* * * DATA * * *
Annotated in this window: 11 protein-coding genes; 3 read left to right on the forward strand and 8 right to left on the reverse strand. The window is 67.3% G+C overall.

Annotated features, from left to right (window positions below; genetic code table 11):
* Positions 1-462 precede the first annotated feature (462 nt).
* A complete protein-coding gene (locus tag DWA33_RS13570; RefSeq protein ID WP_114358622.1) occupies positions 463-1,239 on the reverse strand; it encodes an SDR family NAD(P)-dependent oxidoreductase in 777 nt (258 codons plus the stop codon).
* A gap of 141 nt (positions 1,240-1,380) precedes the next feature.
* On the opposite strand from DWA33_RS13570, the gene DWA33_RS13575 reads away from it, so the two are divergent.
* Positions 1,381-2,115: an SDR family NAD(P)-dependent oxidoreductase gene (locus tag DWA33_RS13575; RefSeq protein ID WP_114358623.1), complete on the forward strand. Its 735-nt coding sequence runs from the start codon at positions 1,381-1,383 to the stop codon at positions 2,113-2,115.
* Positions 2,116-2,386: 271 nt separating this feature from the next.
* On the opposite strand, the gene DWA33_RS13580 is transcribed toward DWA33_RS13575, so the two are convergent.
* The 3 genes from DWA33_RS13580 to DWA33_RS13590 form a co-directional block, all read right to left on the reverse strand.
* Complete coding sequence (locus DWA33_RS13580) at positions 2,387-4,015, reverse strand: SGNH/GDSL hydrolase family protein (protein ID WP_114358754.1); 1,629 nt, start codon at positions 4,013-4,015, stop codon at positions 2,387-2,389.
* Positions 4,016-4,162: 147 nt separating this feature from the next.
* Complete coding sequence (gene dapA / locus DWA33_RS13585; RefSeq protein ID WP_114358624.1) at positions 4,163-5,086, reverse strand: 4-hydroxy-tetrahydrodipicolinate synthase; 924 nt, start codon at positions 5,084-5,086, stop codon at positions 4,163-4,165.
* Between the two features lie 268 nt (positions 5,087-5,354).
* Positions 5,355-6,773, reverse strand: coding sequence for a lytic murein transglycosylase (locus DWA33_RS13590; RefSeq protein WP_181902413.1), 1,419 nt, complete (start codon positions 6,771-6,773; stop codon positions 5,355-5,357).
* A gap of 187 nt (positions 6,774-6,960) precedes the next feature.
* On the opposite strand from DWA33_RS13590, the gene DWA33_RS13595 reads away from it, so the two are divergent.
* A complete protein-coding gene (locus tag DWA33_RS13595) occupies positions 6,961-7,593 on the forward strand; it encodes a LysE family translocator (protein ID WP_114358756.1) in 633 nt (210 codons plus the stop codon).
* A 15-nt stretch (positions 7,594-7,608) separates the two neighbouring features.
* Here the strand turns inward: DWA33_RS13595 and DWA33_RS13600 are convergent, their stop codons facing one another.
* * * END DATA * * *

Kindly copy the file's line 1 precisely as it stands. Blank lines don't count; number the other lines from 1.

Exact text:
Annotated in this window: 11 protein-coding genes; 3 read left to right on the forward strand and 8 right to left on the reverse strand. The window is 67.3% G+C overall.